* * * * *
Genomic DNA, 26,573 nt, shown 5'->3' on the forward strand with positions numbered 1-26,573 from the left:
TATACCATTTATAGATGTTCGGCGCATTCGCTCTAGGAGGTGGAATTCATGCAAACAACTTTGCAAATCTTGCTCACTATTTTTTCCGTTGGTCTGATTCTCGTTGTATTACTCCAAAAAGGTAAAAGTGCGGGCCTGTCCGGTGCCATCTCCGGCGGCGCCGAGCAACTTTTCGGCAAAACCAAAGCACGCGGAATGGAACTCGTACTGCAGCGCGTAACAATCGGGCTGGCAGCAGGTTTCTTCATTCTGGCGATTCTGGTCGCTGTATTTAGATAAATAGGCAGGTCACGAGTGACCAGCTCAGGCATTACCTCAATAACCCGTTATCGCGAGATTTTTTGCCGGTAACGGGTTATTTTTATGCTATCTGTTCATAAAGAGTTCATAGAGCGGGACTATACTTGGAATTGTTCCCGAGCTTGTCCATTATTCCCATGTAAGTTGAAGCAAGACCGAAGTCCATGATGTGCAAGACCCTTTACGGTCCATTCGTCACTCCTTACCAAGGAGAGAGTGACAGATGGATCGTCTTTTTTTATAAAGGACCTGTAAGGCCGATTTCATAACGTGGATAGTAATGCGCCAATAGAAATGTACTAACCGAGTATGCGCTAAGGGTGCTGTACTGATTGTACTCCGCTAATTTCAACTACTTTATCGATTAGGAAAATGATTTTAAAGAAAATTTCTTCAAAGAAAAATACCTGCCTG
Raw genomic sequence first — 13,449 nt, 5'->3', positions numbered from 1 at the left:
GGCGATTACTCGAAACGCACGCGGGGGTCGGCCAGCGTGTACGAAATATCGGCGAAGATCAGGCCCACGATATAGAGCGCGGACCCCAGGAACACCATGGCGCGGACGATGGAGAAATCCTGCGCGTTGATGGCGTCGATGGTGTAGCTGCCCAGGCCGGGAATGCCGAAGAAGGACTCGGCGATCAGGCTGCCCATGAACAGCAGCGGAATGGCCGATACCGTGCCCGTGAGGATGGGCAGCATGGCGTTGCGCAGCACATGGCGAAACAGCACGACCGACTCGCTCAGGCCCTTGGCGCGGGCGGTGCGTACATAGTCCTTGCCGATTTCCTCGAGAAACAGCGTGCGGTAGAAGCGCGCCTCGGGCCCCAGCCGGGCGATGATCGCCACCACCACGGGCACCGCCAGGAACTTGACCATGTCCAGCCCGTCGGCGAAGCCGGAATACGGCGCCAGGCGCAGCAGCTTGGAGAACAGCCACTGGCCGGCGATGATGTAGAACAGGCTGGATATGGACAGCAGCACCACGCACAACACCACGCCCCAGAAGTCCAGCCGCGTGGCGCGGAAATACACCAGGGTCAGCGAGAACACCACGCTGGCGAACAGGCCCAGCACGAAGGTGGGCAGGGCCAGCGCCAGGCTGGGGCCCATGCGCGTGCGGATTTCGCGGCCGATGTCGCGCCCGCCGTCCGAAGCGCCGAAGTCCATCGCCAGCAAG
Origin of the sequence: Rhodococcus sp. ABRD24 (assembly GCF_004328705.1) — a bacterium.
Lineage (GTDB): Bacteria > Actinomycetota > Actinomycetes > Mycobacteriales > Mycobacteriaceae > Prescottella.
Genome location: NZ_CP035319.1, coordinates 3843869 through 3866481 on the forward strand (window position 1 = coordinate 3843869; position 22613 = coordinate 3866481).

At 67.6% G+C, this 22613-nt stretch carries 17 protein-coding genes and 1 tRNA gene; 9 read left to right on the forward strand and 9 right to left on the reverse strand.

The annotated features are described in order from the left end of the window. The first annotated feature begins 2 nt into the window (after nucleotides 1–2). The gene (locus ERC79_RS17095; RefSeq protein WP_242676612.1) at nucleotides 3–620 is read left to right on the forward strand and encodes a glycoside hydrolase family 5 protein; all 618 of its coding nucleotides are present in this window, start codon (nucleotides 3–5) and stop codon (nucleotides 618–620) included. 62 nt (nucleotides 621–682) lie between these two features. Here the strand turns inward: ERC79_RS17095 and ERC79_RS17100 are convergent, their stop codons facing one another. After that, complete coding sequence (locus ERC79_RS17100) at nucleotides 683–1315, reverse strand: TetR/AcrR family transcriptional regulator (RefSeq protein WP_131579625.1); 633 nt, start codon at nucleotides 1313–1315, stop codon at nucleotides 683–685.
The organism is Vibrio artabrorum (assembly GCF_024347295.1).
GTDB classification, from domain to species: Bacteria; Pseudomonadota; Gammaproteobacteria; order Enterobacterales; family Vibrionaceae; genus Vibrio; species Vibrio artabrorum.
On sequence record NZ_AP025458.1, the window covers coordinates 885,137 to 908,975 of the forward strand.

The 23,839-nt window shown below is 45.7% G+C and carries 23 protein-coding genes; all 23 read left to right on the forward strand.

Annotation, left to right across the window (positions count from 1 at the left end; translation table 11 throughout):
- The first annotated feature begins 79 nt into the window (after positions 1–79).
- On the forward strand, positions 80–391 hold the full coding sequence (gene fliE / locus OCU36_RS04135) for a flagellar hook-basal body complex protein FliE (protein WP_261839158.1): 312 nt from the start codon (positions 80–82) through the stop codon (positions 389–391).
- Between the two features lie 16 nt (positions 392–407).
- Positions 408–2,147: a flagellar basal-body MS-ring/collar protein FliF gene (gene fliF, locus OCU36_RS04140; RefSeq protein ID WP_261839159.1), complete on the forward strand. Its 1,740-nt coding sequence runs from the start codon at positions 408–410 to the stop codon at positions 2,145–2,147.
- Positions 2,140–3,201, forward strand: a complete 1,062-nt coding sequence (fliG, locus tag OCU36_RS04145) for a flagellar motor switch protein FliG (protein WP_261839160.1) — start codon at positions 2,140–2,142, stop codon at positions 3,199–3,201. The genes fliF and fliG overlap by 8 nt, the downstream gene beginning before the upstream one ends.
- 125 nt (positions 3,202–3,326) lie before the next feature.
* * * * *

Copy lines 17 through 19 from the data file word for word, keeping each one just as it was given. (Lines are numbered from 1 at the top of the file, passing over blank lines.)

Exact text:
- Between the two features lie 16 nt (positions 392–407).
- Positions 408–2,147: a flagellar basal-body MS-ring/collar protein FliF gene (gene fliF, locus OCU36_RS04140; RefSeq protein ID WP_261839159.1), complete on the forward strand. Its 1,740-nt coding sequence runs from the start codon at positions 408–410 to the stop codon at positions 2,145–2,147.
- Positions 2,140–3,201, forward strand: a complete 1,062-nt coding sequence (fliG, locus tag OCU36_RS04145) for a flagellar motor switch protein FliG (protein WP_261839160.1) — start codon at positions 2,140–2,142, stop codon at positions 3,199–3,201. The genes fliF and fliG overlap by 8 nt, the downstream gene beginning before the upstream one ends.